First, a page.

|Publication number||US3962097 A|
|Application number||US 05/136,332|
|Publication date||Jun 8, 1976|
|Filing date||Apr 22, 1971|
|Priority date||Apr 22, 1971|
|Also published as||CA968281A, CA968281A1, DE2213166A1|
|Publication number||05136332, 136332, US 3962097 A, US 3962097A, US-A-3962097, US3962097 A, US3962097A|
|Inventors||Peter A. Reiman, Paul J. Cook|
|Original Assignee||Millipore Corporation|
|Export Citation||BiBTeX, EndNote, RefMan|
|Patent Citations (5), Referenced by (15), Classifications (7), Legal Events (1)|
|External Links: USPTO, USPTO Assignment, Espacenet|
This invention relates to a spiral-wound filter construction.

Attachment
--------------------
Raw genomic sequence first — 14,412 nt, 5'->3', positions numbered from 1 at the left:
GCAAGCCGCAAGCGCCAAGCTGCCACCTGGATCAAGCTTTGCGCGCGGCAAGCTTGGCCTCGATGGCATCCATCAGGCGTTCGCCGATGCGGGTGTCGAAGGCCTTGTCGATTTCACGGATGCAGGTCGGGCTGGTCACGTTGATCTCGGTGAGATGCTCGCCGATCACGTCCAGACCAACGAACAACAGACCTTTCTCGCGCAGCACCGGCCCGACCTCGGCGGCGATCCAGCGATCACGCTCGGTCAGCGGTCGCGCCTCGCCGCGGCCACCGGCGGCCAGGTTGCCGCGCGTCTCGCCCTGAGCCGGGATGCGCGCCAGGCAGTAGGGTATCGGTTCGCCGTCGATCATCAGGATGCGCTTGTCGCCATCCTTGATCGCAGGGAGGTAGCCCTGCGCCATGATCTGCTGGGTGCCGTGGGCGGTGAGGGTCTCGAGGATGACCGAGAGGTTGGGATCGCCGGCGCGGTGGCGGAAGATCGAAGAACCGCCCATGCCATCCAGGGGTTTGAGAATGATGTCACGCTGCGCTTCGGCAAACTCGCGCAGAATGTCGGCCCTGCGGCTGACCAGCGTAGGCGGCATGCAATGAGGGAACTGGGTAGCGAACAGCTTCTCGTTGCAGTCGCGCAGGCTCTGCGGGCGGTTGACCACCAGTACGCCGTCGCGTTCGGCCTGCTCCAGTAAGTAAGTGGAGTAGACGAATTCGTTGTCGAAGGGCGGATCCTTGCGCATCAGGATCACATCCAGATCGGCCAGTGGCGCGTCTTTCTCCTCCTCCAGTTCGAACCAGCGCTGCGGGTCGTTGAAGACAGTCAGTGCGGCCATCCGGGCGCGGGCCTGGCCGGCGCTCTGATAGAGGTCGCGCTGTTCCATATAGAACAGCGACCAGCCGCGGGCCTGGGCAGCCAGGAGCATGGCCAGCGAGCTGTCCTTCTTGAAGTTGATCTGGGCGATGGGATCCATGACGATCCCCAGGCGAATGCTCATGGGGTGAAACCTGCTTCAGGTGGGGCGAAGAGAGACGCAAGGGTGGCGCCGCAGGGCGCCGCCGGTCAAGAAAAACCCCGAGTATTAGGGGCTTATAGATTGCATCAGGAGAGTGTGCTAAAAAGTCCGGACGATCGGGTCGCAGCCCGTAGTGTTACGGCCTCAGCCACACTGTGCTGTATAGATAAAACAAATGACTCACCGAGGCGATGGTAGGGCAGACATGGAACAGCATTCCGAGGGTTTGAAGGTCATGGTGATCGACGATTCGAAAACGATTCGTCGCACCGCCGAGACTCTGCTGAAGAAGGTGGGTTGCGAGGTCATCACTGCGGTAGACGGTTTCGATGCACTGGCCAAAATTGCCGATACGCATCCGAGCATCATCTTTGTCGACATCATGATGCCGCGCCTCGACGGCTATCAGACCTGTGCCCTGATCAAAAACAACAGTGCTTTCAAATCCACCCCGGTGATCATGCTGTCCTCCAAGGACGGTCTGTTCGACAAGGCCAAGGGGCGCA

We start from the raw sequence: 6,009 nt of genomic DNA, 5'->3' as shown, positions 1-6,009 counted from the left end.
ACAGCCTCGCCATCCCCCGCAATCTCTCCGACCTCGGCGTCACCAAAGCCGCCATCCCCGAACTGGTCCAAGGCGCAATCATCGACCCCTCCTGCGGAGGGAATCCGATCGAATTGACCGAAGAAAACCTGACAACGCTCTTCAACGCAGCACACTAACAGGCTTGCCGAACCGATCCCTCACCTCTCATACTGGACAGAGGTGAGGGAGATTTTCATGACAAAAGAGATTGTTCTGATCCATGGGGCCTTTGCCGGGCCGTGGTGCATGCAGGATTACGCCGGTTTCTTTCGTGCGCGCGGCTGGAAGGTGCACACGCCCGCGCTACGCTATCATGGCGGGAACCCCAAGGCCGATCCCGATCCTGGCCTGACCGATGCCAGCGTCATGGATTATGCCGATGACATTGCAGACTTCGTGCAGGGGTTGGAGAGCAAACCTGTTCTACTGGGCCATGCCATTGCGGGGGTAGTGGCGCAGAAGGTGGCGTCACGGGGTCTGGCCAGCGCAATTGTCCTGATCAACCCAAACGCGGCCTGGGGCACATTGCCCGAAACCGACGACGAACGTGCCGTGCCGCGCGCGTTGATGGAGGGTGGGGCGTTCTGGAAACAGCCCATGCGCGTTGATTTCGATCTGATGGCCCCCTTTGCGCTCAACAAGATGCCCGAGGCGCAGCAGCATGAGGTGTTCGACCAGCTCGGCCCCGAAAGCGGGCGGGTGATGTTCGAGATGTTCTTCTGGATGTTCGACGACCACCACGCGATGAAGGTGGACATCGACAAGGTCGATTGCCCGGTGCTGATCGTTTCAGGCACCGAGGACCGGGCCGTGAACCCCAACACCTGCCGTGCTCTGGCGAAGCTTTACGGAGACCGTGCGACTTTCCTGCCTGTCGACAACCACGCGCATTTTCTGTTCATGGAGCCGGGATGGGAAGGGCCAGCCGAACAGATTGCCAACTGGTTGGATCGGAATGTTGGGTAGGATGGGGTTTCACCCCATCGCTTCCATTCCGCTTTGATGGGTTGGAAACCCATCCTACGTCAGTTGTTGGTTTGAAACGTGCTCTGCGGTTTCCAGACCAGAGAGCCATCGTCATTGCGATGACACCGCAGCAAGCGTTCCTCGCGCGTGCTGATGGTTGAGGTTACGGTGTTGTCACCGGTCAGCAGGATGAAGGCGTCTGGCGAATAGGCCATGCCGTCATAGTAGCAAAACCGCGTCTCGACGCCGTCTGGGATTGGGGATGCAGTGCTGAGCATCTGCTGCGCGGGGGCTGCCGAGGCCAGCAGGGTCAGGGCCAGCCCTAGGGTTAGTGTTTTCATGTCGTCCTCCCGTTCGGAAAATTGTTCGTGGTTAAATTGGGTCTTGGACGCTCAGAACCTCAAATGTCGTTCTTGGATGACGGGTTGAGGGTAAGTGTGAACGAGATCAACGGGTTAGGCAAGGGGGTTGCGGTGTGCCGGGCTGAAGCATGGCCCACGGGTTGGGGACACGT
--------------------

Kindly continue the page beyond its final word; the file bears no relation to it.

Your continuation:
In filtration, it is desirable to maximize filter area while minimizing the volume of the filter construction employed. One common means for attaining this result is to provide a construction formed by spirally winding a multi-layer material having a filter layer to form a tightly wound cylinder into which liquid is introduced at one spiral end and removed from the opposite spiral end. Means must be provided in the filter construction for assuring that all entering liquid passes through the filter medium prior to being removed, that is, the entering liquid must be prevented from simply passing through the spaces between the wound filter material without passing through the filter medium. It has been heretofore proposed to employ corrugated filter media in spiral wound filter constructions to maximize filter surface area for a given filter construction volume. In these constructions, sealing arrangements are provided at each spiral surface of the wound filter to assure that incoming fluid passes through a filter surface before leaving the filter unit. Such constructions are shown for example in U.S. Pat. Nos. 2,322,548 and 2,599,604 and 3,025,963. However, a corrugated spiral wound filter construction has undesirable strength characteristics which has limited its use. When fluid is introduced into the corrugated construction, even under moderate pressure or when filter loading is increased due to particle accumulation, the flutes become compressed along their entire length resulting in severe stress being placed upon the filter material. Under these compression forces, the chances of rupturing the filter material and rendering the construction useless are greatly increased. Due to these undesirable strength characteristics, practical utilization of filter units of this type i.e., with corrugated filter material, have had only limited usage. It would be highly desirable to provide a filter construction having a large filter area per unit volume and which permits the use of relatively high differential pressures across the filter material without a high risk of rupturing the filter medium.